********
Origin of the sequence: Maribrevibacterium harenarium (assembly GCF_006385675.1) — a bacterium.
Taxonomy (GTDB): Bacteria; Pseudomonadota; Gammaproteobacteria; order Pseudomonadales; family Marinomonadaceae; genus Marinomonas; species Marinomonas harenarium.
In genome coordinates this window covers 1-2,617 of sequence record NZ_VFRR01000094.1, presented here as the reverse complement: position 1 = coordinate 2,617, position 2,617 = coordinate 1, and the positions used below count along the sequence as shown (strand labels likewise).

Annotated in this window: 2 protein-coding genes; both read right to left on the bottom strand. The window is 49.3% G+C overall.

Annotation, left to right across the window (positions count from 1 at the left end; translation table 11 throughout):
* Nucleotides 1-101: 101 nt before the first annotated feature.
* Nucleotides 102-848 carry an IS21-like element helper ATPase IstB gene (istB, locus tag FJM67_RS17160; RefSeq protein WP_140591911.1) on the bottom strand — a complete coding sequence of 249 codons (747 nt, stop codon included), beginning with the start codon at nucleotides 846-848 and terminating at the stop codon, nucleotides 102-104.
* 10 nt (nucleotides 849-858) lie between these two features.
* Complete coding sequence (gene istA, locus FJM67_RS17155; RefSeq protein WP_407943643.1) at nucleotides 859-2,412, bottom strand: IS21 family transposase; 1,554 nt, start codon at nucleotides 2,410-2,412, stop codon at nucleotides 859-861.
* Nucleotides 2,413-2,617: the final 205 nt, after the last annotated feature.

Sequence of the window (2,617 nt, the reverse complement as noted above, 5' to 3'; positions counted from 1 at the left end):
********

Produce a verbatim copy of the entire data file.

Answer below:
Origin of the sequence: Maribrevibacterium harenarium (assembly GCF_006385675.1) — a bacterium.
Taxonomy (GTDB): Bacteria; Pseudomonadota; Gammaproteobacteria; order Pseudomonadales; family Marinomonadaceae; genus Marinomonas; species Marinomonas harenarium.
In genome coordinates this window covers 1-2,617 of sequence record NZ_VFRR01000094.1, presented here as the reverse complement: position 1 = coordinate 2,617, position 2,617 = coordinate 1, and the positions used below count along the sequence as shown (strand labels likewise).

Annotated in this window: 2 protein-coding genes; both read right to left on the bottom strand. The window is 49.3% G+C overall.

Annotation, left to right across the window (positions count from 1 at the left end; translation table 11 throughout):
* Nucleotides 1-101: 101 nt before the first annotated feature.
* Nucleotides 102-848 carry an IS21-like element helper ATPase IstB gene (istB, locus tag FJM67_RS17160; RefSeq protein WP_140591911.1) on the bottom strand — a complete coding sequence of 249 codons (747 nt, stop codon included), beginning with the start codon at nucleotides 846-848 and terminating at the stop codon, nucleotides 102-104.
* 10 nt (nucleotides 849-858) lie between these two features.
* Complete coding sequence (gene istA, locus FJM67_RS17155; RefSeq protein WP_407943643.1) at nucleotides 859-2,412, bottom strand: IS21 family transposase; 1,554 nt, start codon at nucleotides 2,410-2,412, stop codon at nucleotides 859-861.
* Nucleotides 2,413-2,617: the final 205 nt, after the last annotated feature.

Sequence of the window (2,617 nt, the reverse complement as noted above, 5' to 3'; positions counted from 1 at the left end):